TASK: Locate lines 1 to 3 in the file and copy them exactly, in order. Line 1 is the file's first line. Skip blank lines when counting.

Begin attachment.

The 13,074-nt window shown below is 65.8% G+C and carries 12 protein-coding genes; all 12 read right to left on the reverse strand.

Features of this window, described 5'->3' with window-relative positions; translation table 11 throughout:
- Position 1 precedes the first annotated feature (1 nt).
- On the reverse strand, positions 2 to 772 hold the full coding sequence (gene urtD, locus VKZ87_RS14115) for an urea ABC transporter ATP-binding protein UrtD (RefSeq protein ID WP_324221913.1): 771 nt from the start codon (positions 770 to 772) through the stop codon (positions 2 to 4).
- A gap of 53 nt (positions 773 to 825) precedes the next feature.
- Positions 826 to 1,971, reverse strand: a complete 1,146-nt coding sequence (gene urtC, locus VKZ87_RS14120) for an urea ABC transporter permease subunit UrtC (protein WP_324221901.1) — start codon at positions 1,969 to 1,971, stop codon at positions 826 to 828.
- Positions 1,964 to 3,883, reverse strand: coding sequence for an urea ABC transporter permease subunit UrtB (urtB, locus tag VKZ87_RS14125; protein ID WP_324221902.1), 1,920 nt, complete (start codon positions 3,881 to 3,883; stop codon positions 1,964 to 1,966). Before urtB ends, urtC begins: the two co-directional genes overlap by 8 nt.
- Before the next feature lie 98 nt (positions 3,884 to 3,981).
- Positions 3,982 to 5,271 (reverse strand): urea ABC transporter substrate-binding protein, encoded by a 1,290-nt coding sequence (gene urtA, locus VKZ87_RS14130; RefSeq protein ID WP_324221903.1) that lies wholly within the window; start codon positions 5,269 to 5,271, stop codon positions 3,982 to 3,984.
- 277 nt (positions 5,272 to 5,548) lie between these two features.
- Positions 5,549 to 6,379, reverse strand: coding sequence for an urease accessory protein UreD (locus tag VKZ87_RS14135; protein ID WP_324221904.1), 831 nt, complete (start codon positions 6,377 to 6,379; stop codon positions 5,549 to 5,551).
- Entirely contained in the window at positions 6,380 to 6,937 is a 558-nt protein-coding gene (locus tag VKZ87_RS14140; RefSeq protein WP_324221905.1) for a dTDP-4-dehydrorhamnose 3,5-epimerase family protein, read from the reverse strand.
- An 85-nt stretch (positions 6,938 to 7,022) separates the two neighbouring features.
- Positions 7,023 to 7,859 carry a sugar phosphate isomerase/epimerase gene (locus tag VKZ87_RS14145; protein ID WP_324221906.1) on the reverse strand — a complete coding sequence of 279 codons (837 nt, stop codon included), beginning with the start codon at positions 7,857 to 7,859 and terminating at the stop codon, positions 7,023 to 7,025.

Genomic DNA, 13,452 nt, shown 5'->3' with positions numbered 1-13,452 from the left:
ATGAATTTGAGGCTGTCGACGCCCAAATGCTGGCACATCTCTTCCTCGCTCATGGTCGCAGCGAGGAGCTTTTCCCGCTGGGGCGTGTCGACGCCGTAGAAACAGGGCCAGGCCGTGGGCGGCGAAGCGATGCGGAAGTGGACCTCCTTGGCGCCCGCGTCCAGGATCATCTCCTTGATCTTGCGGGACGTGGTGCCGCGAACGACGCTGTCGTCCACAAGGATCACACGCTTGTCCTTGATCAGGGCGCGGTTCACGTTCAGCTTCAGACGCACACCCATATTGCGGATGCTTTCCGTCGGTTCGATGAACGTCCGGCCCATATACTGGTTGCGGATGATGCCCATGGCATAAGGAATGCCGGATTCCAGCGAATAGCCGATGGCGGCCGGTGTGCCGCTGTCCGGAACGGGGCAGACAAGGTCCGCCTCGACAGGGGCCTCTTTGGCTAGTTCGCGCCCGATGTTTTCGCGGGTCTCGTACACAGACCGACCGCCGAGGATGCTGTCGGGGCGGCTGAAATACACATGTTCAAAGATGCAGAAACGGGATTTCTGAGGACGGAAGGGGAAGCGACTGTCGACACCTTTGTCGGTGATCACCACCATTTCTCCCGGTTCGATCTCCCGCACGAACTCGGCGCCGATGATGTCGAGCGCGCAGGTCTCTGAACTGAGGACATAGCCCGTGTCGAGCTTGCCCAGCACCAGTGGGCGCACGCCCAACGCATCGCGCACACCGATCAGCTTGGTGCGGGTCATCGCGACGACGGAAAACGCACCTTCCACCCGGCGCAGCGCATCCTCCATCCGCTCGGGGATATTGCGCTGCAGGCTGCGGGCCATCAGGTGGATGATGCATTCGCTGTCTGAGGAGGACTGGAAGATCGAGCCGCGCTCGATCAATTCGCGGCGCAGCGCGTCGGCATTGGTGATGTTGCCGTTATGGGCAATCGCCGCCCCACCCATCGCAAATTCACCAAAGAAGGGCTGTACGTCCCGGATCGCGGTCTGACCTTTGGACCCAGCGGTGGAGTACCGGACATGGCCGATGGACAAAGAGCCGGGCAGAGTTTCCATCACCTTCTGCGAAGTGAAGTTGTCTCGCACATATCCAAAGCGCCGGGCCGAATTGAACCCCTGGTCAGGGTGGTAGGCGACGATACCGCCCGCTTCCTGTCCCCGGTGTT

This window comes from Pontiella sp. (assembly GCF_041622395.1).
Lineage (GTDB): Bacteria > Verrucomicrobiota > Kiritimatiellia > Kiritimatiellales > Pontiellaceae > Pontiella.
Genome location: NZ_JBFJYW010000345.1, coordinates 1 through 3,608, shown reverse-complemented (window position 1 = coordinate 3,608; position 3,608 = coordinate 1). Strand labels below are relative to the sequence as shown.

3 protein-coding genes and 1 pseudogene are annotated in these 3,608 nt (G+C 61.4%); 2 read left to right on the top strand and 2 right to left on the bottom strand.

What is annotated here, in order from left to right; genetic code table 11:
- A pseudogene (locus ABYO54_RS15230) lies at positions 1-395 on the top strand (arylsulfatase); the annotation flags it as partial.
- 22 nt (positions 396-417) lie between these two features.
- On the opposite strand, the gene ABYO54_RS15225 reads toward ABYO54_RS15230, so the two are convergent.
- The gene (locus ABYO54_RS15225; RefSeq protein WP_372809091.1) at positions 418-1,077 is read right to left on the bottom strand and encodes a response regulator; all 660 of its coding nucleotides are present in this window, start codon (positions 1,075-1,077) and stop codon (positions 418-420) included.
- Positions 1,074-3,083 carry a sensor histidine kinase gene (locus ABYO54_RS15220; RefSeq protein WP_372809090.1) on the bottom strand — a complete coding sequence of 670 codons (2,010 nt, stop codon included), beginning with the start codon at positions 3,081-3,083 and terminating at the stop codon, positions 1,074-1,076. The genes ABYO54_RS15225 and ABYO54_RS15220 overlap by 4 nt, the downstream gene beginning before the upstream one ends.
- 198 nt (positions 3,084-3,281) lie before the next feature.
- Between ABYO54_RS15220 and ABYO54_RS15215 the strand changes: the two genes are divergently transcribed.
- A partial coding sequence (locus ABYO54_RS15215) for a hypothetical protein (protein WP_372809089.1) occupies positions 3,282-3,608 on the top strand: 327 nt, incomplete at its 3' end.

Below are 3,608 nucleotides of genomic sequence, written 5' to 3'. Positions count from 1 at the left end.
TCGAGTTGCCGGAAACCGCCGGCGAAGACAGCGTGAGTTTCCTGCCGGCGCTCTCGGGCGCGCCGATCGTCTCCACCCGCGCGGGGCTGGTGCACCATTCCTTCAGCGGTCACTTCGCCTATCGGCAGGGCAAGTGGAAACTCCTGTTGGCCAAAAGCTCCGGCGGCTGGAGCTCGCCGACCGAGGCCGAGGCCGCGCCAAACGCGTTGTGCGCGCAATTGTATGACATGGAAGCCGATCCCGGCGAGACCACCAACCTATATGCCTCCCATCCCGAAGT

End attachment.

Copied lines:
The 13,074-nt window shown below is 65.8% G+C and carries 12 protein-coding genes; all 12 read right to left on the reverse strand.

Features of this window, described 5'->3' with window-relative positions; translation table 11 throughout:
- Position 1 precedes the first annotated feature (1 nt).